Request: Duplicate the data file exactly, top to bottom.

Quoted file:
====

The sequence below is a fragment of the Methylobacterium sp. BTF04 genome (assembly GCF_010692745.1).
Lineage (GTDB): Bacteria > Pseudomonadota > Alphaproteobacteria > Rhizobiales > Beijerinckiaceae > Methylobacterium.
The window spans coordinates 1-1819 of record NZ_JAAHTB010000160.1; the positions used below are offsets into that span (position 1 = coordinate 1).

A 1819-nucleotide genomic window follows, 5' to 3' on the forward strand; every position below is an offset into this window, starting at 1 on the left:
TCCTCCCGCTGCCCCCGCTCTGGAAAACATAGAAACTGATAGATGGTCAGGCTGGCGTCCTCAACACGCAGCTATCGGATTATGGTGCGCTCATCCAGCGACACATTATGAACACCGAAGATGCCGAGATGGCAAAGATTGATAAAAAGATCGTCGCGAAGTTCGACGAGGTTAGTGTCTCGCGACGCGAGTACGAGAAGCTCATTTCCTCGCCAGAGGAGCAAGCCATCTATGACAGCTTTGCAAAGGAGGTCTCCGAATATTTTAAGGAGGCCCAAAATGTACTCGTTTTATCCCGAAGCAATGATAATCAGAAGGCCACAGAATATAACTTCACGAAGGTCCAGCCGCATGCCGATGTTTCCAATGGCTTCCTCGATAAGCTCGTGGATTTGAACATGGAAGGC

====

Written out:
The sequence below is a fragment of the Methylobacterium sp. BTF04 genome (assembly GCF_010692745.1).
Lineage (GTDB): Bacteria > Pseudomonadota > Alphaproteobacteria > Rhizobiales > Beijerinckiaceae > Methylobacterium.
The window spans coordinates 1-1819 of record NZ_JAAHTB010000160.1; the positions used below are offsets into that span (position 1 = coordinate 1).

A 1819-nucleotide genomic window follows, 5' to 3' on the forward strand; every position below is an offset into this window, starting at 1 on the left:
TCCTCCCGCTGCCCCCGCTCTGGAAAACATAGAAACTGATAGATGGTCAGGCTGGCGTCCTCAACACGCAGCTATCGGATTATGGTGCGCTCATCCAGCGACACATTATGAACACCGAAGATGCCGAGATGGCAAAGATTGATAAAAAGATCGTCGCGAAGTTCGACGAGGTTAGTGTCTCGCGACGCGAGTACGAGAAGCTCATTTCCTCGCCAGAGGAGCAAGCCATCTATGACAGCTTTGCAAAGGAGGTCTCCGAATATTTTAAGGAGGCCCAAAATGTACTCGTTTTATCCCGAAGCAATGATAATCAGAAGGCCACAGAATATAACTTCACGAAGGTCCAGCCGCATGCCGATGTTTCCAATGGCTTCCTCGATAAGCTCGTGGATTTGAACATGGAAGGC